This content is from: China

China: Shanghai pilot free trade zone is officially launched


Khoonming Ho
Lewis Lu
On July 3 2013, the State Council passed the Overall Plan for China (Shanghai) Pilot Free Trade Zone (the zone). In August 2013, the establishment of the zone was formally approved. The zone covers a total area of 28.78km² and includes Shanghai Waigaoqiao Free Trade Zone, Waigaoqiao Bonded Logistics Park, Yangshan Bonded Port and Shanghai Pudong Airport Comprehensive Bonded Zone. The zone was officially launched on September 29 2013.

The Overall Plan is implemented in the finance, shipping and other services fields, and involves innovations in administration, taxation and legislation, including new models of trade supervision, opening up of new investment opportunities, the negative list management model on foreign investors, the convertibility of the RMB capital account, and the introduction of tax preferential policies.

The establishment of the zone will lead the way for innovation in China's trade supervision model. In the zone, supervision of the state border will focus mainly on passengers, while goods will be subject to centralised, categorised and electronic supervision and will be able to flow efficiently and swiftly within the zone. These reforms will effectively enhance the development of modern service industries in the zone, leading to the formation of an attractive and competitive international logistics centre.

The Overall Plan expands certain industries for investment, including financial services, shipping services, commercial trading services, professional services, cultural services, and other social services, suspending or eliminating restrictions on investment in above areas in terms of the qualification requirements, equity holding limits, business scope limitations and other access restrictions.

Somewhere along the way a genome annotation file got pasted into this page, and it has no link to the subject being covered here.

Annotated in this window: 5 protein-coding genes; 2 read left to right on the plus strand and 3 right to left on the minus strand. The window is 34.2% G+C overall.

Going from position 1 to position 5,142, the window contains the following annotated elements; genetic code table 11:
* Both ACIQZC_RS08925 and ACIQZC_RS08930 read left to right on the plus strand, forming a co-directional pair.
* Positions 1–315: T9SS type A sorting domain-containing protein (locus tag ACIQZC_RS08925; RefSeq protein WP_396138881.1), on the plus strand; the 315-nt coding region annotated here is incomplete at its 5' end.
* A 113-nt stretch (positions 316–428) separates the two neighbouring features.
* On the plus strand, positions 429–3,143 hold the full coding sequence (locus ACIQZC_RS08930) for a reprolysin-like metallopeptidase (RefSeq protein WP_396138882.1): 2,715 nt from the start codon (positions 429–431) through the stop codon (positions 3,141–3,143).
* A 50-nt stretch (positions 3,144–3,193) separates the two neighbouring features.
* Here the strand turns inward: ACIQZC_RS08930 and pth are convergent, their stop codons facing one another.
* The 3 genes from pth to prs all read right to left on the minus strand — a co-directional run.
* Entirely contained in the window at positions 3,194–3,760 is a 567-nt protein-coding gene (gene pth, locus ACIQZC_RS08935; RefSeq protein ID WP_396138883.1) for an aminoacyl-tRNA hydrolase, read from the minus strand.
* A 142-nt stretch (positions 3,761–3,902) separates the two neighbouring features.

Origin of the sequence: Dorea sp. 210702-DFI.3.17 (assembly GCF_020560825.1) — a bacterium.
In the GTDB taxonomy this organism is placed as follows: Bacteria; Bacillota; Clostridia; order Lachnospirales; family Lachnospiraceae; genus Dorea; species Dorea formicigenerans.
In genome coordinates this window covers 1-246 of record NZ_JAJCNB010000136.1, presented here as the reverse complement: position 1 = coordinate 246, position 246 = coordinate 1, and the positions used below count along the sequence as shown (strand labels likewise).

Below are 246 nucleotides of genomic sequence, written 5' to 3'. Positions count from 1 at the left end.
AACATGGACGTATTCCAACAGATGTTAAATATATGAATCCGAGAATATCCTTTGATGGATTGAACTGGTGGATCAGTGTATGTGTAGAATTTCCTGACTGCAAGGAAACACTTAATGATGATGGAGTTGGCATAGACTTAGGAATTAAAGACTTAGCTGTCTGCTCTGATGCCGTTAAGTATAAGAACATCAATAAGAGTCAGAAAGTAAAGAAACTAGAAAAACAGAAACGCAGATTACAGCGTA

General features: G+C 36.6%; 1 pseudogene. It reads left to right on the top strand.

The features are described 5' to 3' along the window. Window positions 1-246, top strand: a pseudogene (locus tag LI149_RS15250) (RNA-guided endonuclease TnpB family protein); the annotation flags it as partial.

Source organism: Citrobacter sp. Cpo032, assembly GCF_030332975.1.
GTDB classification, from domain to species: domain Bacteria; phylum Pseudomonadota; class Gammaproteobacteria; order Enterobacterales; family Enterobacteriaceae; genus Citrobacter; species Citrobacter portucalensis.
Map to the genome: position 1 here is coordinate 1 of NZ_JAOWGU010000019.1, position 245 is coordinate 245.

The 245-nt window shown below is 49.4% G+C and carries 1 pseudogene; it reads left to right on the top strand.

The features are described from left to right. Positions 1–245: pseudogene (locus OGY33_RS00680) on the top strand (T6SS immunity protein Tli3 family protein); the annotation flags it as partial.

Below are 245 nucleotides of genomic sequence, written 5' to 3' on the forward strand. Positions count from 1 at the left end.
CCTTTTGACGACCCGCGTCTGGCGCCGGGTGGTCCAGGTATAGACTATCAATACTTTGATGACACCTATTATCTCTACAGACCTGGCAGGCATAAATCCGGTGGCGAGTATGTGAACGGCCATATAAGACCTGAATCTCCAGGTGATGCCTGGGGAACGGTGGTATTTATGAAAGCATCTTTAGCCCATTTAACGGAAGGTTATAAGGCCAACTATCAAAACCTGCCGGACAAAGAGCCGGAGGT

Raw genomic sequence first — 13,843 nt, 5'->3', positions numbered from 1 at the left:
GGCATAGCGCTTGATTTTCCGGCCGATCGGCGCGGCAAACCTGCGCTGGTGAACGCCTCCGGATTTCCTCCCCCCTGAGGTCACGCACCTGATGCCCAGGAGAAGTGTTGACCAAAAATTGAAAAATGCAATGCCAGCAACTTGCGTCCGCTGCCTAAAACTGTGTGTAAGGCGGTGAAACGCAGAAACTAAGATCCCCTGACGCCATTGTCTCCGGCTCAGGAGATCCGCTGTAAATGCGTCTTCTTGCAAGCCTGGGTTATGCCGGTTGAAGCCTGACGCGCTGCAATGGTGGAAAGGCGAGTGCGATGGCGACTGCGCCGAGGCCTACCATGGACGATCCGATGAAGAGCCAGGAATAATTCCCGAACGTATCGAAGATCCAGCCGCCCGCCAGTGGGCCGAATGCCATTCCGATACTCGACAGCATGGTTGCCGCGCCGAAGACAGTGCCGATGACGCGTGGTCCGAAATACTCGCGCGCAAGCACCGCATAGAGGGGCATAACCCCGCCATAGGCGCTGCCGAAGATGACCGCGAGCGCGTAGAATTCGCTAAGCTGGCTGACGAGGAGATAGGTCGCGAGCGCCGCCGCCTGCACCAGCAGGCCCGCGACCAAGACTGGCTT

The Overall Plan intends to relax certain restrictions on foreign investors, for example to grant foreign investors national treatment, to adopt negative list management model (exclusion list), and to replace pre-approval with filing management for the areas outside of the exclusion list. The exclusion list was issued on September 30, covering eighteen sectors including agriculture, manufacturing, finance, and public services.

Financial sector related reform is one of the key highlights in the Overall Plan. It is expected that further reforms will take place to promote the convertibility of the RMB, the cross-border use of the RMB and interest rate liberalisation.

Tax reforms do not appear to be the key drivers under the current Overall Plan. The Overall Plan introduces certain favourable tax measures to promote investment and trade, especially tax deferral payment via instalment on income derived from asset valuation appreciation and individual income derived from stock-based incentive compensation; export tax rebates for finance leasing companies; to complete tax policies for overseas equity investment and offshore business development.

The establishment of the China (Shanghai) Pilot Free Trade Zone is a significant milestone for China's economic transformation and we expect this to be only the first of many new reforms to come in the near future. We suggest business pay close attention to the publication of relevant policies and take full advantage of the enhanced economic structure, regardless of whether they have established a presence within the free trade zone.

Khoonming Ho (khoonming.ho@kpmg.com)
KPMG, China and Hong Kong SAR
Tel: +86 (10) 8508 7082

Lewis Lu (lewis.lu@kpmg.com)
KPMG, Central China
Tel: +86 (21) 2212 3421

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